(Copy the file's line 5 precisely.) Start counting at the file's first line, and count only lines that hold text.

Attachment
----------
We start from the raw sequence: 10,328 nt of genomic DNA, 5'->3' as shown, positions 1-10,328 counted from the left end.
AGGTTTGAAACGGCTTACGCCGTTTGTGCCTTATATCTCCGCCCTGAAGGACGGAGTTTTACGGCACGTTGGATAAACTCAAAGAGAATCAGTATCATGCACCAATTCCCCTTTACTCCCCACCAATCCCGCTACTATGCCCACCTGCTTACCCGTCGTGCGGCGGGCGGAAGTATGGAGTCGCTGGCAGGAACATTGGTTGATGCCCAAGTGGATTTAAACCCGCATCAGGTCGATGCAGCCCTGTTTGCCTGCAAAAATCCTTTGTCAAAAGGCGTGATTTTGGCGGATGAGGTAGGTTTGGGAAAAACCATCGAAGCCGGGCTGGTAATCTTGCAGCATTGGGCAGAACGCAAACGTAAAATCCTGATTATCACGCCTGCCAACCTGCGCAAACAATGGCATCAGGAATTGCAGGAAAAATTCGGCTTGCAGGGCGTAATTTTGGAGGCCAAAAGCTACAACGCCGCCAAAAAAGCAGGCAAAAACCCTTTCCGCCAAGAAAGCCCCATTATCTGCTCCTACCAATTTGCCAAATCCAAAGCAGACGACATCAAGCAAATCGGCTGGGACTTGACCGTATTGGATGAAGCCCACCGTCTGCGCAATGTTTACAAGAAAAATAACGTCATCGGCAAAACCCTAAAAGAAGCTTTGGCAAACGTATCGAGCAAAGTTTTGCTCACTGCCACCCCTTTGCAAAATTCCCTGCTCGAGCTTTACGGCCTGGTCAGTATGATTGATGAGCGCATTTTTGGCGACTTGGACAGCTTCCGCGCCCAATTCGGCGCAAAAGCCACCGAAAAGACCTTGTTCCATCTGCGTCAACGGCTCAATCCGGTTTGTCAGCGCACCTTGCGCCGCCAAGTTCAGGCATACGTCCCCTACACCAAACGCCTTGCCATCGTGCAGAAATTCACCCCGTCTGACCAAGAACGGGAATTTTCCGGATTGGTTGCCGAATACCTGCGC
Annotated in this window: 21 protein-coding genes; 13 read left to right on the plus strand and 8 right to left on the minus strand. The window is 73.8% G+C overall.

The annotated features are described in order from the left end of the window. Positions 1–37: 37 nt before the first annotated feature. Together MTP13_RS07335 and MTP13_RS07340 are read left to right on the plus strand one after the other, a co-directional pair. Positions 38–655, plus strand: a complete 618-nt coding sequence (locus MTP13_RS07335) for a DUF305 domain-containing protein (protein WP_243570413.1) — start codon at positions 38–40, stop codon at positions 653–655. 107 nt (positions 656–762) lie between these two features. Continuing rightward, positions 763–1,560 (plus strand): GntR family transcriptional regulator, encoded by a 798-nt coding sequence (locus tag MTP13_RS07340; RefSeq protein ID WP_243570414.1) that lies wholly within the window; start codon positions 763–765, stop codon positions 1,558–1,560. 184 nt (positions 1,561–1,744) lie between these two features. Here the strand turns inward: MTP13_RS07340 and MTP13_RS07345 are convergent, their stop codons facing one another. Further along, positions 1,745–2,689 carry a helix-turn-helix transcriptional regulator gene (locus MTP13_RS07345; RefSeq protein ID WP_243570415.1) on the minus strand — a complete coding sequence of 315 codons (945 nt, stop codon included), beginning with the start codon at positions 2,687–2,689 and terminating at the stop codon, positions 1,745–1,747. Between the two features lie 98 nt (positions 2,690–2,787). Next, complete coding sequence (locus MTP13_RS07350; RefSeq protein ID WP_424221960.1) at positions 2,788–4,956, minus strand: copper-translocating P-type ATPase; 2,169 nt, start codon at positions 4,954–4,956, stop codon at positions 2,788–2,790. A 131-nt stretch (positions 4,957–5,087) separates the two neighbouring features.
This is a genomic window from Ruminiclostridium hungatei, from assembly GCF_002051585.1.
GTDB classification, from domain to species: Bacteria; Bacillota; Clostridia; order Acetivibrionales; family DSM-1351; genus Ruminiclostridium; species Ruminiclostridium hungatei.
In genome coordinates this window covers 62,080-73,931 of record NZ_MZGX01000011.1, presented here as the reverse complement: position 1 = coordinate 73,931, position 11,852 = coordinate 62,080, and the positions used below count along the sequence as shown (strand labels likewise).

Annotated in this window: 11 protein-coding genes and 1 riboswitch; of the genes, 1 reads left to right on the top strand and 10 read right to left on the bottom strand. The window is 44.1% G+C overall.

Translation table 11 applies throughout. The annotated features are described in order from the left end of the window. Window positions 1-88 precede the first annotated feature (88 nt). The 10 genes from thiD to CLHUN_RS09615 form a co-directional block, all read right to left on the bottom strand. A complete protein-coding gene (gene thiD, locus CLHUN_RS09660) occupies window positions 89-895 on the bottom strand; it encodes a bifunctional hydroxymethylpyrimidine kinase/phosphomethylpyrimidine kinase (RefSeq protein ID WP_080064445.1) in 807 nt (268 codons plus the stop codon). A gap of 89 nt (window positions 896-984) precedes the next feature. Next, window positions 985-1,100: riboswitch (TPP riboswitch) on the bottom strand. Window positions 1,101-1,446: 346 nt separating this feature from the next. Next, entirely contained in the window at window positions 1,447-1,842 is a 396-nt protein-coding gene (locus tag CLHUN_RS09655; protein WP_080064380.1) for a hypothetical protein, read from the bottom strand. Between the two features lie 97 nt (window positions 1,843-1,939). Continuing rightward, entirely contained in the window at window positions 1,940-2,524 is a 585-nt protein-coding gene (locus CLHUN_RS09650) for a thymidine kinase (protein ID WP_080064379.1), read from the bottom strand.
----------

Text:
This is a genomic window from Ruminiclostridium hungatei, from assembly GCF_002051585.1.